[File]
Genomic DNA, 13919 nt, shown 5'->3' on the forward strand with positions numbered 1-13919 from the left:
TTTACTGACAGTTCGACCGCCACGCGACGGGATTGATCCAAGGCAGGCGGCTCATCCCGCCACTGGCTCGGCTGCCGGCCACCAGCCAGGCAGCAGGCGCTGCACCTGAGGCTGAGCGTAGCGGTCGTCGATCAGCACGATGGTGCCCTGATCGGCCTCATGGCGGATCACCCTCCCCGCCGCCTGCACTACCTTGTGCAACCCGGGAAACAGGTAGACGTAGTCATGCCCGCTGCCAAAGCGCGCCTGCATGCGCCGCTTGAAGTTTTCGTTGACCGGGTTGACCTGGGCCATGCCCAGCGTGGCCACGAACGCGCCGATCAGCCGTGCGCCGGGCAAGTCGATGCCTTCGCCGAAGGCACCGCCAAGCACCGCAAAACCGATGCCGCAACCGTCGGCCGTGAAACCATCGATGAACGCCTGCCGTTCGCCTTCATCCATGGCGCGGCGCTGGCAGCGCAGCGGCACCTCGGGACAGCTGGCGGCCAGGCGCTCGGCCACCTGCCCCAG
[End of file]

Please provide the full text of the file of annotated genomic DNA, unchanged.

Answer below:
Genomic DNA, 13919 nt, shown 5'->3' on the forward strand with positions numbered 1-13919 from the left:
TTTACTGACAGTTCGACCGCCACGCGACGGGATTGATCCAAGGCAGGCGGCTCATCCCGCCACTGGCTCGGCTGCCGGCCACCAGCCAGGCAGCAGGCGCTGCACCTGAGGCTGAGCGTAGCGGTCGTCGATCAGCACGATGGTGCCCTGATCGGCCTCATGGCGGATCACCCTCCCCGCCGCCTGCACTACCTTGTGCAACCCGGGAAACAGGTAGACGTAGTCATGCCCGCTGCCAAAGCGCGCCTGCATGCGCCGCTTGAAGTTTTCGTTGACCGGGTTGACCTGGGCCATGCCCAGCGTGGCCACGAACGCGCCGATCAGCCGTGCGCCGGGCAAGTCGATGCCTTCGCCGAAGGCACCGCCAAGCACCGCAAAACCGATGCCGCAACCGTCGGCCGTGAAACCATCGATGAACGCCTGCCGTTCGCCTTCATCCATGGCGCGGCGCTGGCAGCGCAGCGGCACCTCGGGACAGCTGGCGGCCAGGCGCTCGGCCACCTGCCCCAG